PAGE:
The elaborate swindle is being investigated by the London-based National Fraud Intelligence Bureau (NFIB).
A con man who advertised a city centre flat for rent on the Gumtree website convinced his victim to transfer cash to one of her friends.
The fraudster then asked for a copy of the receipt to be sent to what is thought to be a fake email account.
The victim used Western Union to move £765 to her friend.
However, the cash was collected from a Western Union branch 400 miles away in Harrow, London before it could be claimed in Glasgow.
The con man spent weeks emailing the young Greek woman with a detailed back story in which he claimed to be working overseas.
After sending pictures of a plush flat he claimed was in Ingram Street, he insisted she provided evidence of her funds in order to arrange a viewing.
The University of Strathclyde graduate, who asked to remain anonymous, said: "I went to Western Union to make sure that the only person who could pick up the money was the person it was meant to go to.
"They reassured me and I transferred the money on the Thursday to my friend, then sent the receipt in an email to the guy with the flat.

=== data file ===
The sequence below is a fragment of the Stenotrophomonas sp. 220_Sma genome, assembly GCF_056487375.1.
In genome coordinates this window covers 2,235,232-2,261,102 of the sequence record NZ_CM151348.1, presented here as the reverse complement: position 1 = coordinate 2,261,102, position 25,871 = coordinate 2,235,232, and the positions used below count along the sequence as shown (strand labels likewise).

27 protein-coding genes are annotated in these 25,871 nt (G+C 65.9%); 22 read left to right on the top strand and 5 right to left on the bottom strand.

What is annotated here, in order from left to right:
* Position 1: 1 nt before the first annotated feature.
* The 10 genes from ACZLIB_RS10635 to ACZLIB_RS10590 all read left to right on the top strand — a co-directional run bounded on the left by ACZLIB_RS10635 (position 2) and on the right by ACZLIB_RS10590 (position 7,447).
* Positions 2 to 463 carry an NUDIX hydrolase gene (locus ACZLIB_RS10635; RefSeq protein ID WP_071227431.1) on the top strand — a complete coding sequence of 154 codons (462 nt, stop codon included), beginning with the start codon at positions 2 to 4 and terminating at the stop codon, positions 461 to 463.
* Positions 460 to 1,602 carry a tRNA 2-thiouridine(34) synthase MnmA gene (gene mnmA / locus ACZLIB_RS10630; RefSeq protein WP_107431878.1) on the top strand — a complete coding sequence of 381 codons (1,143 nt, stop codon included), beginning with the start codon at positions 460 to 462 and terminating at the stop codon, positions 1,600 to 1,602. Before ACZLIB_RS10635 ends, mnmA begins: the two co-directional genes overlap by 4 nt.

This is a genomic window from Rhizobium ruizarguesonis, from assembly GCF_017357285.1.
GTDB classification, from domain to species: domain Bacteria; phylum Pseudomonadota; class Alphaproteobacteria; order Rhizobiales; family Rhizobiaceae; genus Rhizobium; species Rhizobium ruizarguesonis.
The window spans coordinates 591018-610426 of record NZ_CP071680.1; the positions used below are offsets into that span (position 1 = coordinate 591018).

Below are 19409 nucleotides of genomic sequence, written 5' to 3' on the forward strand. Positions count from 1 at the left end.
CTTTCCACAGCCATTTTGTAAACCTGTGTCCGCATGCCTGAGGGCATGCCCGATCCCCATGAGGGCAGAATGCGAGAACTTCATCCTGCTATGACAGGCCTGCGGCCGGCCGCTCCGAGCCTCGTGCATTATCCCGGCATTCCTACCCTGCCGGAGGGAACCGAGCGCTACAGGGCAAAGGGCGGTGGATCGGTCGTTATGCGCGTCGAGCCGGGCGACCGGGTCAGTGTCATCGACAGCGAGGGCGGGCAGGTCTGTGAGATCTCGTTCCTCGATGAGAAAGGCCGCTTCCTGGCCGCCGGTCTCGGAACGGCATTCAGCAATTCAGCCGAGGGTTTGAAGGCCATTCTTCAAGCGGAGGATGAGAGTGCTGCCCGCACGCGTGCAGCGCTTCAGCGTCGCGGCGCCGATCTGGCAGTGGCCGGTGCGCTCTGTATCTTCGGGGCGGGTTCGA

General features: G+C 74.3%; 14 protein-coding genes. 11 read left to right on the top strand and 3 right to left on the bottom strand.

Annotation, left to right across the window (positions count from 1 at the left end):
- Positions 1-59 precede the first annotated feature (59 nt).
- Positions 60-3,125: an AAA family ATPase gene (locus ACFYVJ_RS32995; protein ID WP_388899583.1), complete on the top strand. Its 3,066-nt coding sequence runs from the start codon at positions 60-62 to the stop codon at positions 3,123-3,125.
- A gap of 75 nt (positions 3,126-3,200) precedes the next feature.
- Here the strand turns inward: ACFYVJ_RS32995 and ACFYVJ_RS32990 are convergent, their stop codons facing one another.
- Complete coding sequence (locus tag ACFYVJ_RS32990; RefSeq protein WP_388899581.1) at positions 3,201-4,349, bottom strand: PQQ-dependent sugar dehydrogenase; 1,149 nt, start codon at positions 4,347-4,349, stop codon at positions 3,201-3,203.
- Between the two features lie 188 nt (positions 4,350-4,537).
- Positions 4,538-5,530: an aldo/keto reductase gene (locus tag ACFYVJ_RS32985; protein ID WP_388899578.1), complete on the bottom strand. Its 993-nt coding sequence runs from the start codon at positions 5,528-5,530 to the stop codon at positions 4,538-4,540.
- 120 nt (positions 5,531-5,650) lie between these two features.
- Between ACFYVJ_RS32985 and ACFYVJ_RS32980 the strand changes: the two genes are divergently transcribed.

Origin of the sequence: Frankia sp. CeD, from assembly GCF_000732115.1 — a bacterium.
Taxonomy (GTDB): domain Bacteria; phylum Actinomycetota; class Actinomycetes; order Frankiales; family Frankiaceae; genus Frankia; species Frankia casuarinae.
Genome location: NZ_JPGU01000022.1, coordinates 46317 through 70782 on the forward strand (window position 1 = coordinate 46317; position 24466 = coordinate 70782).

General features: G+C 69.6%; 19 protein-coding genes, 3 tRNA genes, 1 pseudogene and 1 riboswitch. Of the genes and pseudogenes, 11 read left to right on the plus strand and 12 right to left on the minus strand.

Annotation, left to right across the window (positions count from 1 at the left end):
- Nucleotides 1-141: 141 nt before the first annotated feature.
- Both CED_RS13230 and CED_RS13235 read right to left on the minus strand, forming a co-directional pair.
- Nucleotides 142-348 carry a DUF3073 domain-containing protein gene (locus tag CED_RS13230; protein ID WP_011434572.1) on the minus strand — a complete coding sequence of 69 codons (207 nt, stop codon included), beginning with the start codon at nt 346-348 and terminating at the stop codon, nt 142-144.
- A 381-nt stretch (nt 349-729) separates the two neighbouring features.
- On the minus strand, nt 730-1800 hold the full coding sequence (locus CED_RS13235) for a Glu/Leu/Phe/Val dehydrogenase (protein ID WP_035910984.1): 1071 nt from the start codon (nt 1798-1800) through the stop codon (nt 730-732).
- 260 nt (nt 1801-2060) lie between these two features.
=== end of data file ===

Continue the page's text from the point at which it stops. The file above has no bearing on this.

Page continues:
"He replied and said he'd see me on Sunday at the flat.
"The money was collected on the Friday in London and I have never heard from the guy since."
The victim spoke to police and sought the support of Glasgow lawyer, Andy Bradley, who has taken on the case.
He said: "This will be a concern for customers of a corporation handling such large sums of money.
"It is unclear whether such an elaborate crime is a one off or has happened repeatedly.
"Customers will wish reassured that the company is doing whatever it can to ensure the utmost security, both online, and at the point of handover."
A spokeswoman for Police Scotland said: "Unfortunately some criminals will try to exploit visitors by advertising bogus properties for rent."
The victim also complained to Gumtree and the website's customer service team apologised and reported the scam to the National Fraud Intelligence Bureau.
A spokesman for Action Fraud, an arm of City of London Police, said: "The report is with the NFIB for assessment and to establish if the details in the report can be linked with other reports of crime, or to an identifiable suspect."
A spokeswoman for Western Union said: "We are investigating into this issue."
The Evening Times tried several times to contact the fraudster's e-mail account but he did not respond.